There is a lot of trickery going on between wives and wives, Jacob and his father-in-law/uncle and just in general. We find Rachel and Leah both take on the practice of their grandmother-in-law Sarah by offering their slave women to their husband in order to produce children. The difference, though, is that these children who are produced are counted in as part of the twelve tribes of Israel. For me it is completely fascinating that we know that many of these women probably came from Egypt, which was a region then, as it is now, of people who have very dark skin compared to our European ancestry. So these children of Jacob would have been the color of the rainbow and it must have been a beautiful sight to see as they represented all the people of the world. But it also reminds us that the Jewish people represent not just those from European descent, but most of whom come from African descent.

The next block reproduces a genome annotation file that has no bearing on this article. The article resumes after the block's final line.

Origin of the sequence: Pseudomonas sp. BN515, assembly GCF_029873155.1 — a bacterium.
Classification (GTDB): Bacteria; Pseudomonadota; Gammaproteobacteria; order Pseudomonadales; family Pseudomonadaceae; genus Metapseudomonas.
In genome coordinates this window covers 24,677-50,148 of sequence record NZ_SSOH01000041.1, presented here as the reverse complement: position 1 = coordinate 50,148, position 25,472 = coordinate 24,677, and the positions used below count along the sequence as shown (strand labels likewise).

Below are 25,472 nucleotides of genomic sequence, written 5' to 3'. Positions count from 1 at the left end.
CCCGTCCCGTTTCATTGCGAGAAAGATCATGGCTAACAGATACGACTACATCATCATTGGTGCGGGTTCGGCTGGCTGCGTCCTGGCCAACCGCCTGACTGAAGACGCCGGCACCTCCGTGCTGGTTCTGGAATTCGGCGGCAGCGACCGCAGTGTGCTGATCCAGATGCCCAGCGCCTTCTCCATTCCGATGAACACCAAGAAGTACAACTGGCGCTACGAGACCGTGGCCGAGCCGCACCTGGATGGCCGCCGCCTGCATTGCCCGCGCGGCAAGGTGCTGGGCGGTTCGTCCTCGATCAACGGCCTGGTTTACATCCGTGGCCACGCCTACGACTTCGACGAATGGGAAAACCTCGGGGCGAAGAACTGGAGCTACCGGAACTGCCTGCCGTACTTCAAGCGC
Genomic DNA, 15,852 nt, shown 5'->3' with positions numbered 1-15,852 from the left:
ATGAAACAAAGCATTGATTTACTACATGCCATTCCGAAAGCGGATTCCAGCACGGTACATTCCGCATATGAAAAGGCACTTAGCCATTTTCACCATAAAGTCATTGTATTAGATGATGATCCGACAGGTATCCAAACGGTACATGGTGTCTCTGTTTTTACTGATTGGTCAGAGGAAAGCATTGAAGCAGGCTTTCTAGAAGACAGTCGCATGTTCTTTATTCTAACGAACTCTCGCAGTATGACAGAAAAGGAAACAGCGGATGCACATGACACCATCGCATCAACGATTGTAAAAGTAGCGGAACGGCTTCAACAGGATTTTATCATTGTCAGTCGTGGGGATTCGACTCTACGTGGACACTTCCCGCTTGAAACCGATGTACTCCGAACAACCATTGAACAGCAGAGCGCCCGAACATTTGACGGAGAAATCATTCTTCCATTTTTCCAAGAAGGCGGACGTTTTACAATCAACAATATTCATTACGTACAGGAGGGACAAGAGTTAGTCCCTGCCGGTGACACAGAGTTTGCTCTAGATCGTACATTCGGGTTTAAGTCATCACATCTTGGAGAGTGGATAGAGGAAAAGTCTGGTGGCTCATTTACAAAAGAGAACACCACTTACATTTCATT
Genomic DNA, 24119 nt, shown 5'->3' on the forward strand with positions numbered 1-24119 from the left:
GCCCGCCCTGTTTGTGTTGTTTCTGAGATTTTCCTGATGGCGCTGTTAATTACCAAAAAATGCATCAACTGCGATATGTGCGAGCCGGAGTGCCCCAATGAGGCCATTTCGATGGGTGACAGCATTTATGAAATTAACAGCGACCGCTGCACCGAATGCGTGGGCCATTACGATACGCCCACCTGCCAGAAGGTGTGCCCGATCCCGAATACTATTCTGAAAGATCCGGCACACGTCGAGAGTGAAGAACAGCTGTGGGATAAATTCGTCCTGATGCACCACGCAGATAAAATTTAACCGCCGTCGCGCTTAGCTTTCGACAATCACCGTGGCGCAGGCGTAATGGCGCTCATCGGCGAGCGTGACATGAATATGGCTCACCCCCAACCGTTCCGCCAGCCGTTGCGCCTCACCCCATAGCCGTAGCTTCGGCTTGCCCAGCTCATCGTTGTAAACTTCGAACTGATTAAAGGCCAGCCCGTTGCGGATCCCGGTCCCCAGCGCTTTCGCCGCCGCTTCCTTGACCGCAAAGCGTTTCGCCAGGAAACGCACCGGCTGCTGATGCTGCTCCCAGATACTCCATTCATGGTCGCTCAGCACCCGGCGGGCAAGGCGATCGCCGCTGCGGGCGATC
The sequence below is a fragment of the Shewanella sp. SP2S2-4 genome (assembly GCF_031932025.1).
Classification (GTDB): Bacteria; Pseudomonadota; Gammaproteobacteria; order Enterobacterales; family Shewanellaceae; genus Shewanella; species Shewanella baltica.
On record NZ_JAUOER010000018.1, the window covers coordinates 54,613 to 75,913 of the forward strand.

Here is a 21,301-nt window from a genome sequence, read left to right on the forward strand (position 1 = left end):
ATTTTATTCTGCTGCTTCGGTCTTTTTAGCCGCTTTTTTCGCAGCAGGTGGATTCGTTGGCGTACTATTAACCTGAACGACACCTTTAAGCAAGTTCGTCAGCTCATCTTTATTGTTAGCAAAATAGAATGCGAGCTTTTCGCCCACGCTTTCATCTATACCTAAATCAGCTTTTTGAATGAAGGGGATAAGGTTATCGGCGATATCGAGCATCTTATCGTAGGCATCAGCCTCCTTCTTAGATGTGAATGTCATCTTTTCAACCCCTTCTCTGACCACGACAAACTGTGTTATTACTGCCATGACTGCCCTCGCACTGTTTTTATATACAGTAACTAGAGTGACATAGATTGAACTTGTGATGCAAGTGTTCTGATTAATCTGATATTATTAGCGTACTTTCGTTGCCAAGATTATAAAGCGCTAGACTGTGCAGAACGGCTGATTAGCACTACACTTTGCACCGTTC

The story of the mandrakes is one of my favorite non-sequitur events in all of Scripture, especially how Leah comes out to Jacob and explains it. So here is Jacob who has been hard at work all day and is coming home for his dinner when his wife comes out to him and states: “You must come in to me for I have hired you with my son’s mandrakes.” It worked, he went in with her and lay with her, so I guess she won that round. But that is what is depicted, this competition between wives so that the husband would be more pleased with them than the other one.
Then we find the competition between Jacob and Laban. Laban is shifty, I told you liked him, and he takes away all of the livestock that were supposed to go to Jacob. But Jacob was not about to be outdone so he arranges it so that all of the livestock would become his. He especially arranged it so that the strongest and the best of the livestock would become his. He also ends up winning this round and becomes extraordinarily wealthy. We do not hear that it is at the expense of Laban, I think he also has become wealthy by then.
The stage is set for Jacob to leave.